Trump signs order to unwind climate change rules, takes action to increase domestic energy production
President Trump has signed an executive order Tuesday aimed at dismantling former President Obama’s signature climate policy, the Clean Power Plan. The regulation finalized by the former president, and under review by the D.C. Circuit Court of Appeals, sets state-specific carbon dioxide limits for existing power plant fleets. The rule, opposed by the Kentucky Chamber, could cause premature closure of existing coal-fired power plants and higher electricity costs.
The order directs the EPA to review the Clean Power Plan as well as the emission standards established for new power plants which will be repealed or changed. The standard set for new coal-fired power plants is so low that it requires carbon capture and storage/use in order to build a new plant. The order also requires the EPA and Dept. of Interior to review new methane emission regulations enforced on oil and gas drilling operations.
The order also reverses several carbon-related policies put in place by former President Obama. For example, federal agencies are no longer required to consider climate change when reviewing the environmental impact of new projects. It also calls for a new analysis of the social cost of carbon which was fundamental to the cost-benefit analysis of climate change regulations including the Clean Power Plan.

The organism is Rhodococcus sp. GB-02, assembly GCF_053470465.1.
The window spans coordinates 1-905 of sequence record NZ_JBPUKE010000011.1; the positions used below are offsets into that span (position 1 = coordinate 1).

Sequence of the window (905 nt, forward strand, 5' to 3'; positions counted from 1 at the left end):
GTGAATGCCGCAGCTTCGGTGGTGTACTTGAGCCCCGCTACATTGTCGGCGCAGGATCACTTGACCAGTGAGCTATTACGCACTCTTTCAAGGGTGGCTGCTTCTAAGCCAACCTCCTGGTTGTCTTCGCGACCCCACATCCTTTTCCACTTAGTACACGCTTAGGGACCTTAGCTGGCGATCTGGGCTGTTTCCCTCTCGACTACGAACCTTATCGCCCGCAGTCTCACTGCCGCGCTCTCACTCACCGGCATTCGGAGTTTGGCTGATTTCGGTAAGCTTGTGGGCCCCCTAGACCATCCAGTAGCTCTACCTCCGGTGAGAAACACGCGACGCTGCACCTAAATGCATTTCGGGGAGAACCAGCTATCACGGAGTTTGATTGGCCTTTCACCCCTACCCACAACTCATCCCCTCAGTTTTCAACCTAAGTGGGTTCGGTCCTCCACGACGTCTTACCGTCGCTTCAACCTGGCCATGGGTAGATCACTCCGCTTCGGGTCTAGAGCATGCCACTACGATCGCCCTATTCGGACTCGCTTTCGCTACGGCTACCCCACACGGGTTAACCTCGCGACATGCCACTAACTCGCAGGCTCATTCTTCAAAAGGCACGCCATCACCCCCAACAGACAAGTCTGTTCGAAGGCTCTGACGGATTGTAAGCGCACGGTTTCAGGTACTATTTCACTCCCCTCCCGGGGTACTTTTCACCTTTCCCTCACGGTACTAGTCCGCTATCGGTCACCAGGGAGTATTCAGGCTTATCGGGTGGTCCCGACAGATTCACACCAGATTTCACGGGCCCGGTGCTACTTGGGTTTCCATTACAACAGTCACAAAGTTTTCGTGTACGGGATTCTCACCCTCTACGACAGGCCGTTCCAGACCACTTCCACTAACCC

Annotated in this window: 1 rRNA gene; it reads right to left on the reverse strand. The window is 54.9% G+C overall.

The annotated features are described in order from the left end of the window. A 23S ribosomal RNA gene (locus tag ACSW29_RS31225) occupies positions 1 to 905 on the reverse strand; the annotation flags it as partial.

In a nod of support for domestic energy production, the president’s order lifts the moratorium on new coal mining leases on federal land. The president’s order also calls on EPA Administrator Pruitt to provide guidance to federal agencies to assist them with reviewing their policies’ impacts on domestic energy production.
In response to the president’s executive order, Dave Adkisson Ky. Chamber President and CEO had this to say, “We applaud the president’s commitment to supporting domestic energy production and ensuring affordable energy costs. Reliable, affordable energy is critical to Kentucky’s manufacturing economy, and the Clean Power Plan and other related rules place Kentucky at an economic disadvantage.”
The order does not start the process of withdrawing the U.S. from the Paris climate agreement.